Your needs matter, even and especially during this time. Becoming a caregiver is the exact time to get serious about learning when to put yourself first so you have the strength and energy to take care of others in your life. 

2. Establish a Non-Negotiable

What is it that really matters to your mind, body, or soul? Is it lunch with a friend or your daily yoga class? Is it getting out for a walk each day or just having some time to yourself to read? Pick one thing that really matters to you and make it non-negotiable. This means you take time for it no matter what. 

You can do this by asking for help from friends and family and telling your partner this is something you really need for your own well-being. Find creative ways to fit it in when people visit or your partner is at the hospital. The key is you prioritize it without guilt and without apology. You have to live your life, even now. This is your partner’s journey, and while you are on it with them, it doesn’t mean you have to vacate your own life. 

3. Set Boundaries

Sometimes, things can become difficult. Disease creates a lot of stress. Stress for your partner who is trying to cope and stress for family members who are all making sense of this situation. Under stress, tempers rise, and people can become aggressive, angry, or sometimes even violent. 

Under these circumstances, you may need to protect yourself physically or emotionally. This is where boundaries come in. When you set a boundary, it is not to control or change another person’s behavior; it is to protect yourself. When you set a boundary, you decide in advance what you will do when another person behaves in a certain way. For example, when your spouse gets angry and aggressive and starts yelling or breaking things, you decide to leave the room. If a family member starts yelling at you on the phone, you say, “I can talk to you right now like this. I’m hanging up.”  

Often, in situations like that, we react to the emotions we are feeling and start yelling back, getting angry, etc. This often escalates the situation instead of calming it. By creating space in those volatile and difficult situations, you allow yourself time to regroup, and you give the other person time as well.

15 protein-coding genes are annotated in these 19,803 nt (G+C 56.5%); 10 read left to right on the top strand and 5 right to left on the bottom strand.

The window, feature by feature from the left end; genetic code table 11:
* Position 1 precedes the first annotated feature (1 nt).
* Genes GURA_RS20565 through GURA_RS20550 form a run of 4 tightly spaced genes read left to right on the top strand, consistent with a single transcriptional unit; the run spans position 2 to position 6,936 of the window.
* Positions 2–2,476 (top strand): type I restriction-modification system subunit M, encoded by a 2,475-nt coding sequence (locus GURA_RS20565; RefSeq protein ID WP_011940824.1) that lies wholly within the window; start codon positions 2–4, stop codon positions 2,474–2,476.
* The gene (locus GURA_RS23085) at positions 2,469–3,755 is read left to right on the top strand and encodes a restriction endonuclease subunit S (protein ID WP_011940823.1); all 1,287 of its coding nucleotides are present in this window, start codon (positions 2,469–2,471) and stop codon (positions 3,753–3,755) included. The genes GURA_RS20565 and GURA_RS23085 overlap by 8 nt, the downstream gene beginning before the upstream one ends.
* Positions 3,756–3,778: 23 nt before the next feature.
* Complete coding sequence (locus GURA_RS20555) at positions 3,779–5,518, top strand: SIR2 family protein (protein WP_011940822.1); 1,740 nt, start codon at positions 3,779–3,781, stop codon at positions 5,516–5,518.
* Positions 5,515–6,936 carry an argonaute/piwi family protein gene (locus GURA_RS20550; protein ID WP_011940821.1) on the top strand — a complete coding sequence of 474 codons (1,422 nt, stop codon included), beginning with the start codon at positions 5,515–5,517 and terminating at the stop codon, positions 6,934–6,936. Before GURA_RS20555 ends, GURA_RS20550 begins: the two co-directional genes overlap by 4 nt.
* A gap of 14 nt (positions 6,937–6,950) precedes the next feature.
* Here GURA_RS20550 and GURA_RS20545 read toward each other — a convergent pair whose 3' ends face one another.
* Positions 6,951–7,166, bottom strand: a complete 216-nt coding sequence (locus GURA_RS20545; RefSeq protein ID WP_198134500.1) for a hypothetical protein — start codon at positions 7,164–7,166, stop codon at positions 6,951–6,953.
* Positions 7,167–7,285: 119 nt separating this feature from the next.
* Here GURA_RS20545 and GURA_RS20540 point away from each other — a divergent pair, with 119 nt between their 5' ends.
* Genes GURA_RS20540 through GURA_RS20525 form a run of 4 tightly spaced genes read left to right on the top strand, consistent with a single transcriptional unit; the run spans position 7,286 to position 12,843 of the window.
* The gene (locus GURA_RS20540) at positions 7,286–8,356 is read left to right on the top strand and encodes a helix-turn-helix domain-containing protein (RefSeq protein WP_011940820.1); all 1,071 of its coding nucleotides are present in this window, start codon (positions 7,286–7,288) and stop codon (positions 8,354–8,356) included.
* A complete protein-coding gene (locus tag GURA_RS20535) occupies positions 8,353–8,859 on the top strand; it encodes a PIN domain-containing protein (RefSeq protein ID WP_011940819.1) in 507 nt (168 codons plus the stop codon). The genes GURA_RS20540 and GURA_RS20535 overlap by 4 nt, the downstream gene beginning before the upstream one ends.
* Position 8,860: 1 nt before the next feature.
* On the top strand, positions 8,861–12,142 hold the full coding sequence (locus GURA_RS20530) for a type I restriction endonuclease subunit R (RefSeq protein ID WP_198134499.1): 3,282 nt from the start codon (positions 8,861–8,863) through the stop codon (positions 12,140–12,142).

By creating a boundary, an action WE take when someone’s behavior is frightening or threatening, we protect ourselves physically or emotionally. We do this because we love them, not because we want to hurt them. And by enforcing our boundaries, we show love for ourselves.  

When we don’t set boundaries, it can be easy for anger, resentment, and frustration to build in a relationship. This will create more distance when often what we want is to be closer and more connected. Boundaries are a way of caring for ourselves. 

The Stronger You Are, the Stronger You Can Be for Them

Taking care of yourself when you are a caregiver makes you stronger. It gives you the resilience and patience you need so that you can be all the things you want to be for your family during this time: strong, positive, resilient, caring, and loving. So, filling your cup first is critical. 

So, Who Cares for the Caregiver? You. 

When your spouse has a serious illness, caring for yourself as the caregiver is your responsibility. And it can be challenging to create space–emotionally and physically–to take care of yourself. However, it’s essential. And one way you can do that is by working with a caregiver coach who provides support for you when caring for your spouse.

As a coach who has been a spousal caregiver, I understand that self-care for the caregiver starts in your mind with what you think about what you deserve during this time. If you need help navigating self-care on your caregiving journey, I am here for you.

 Schedule a free 1-hour coaching call with me today!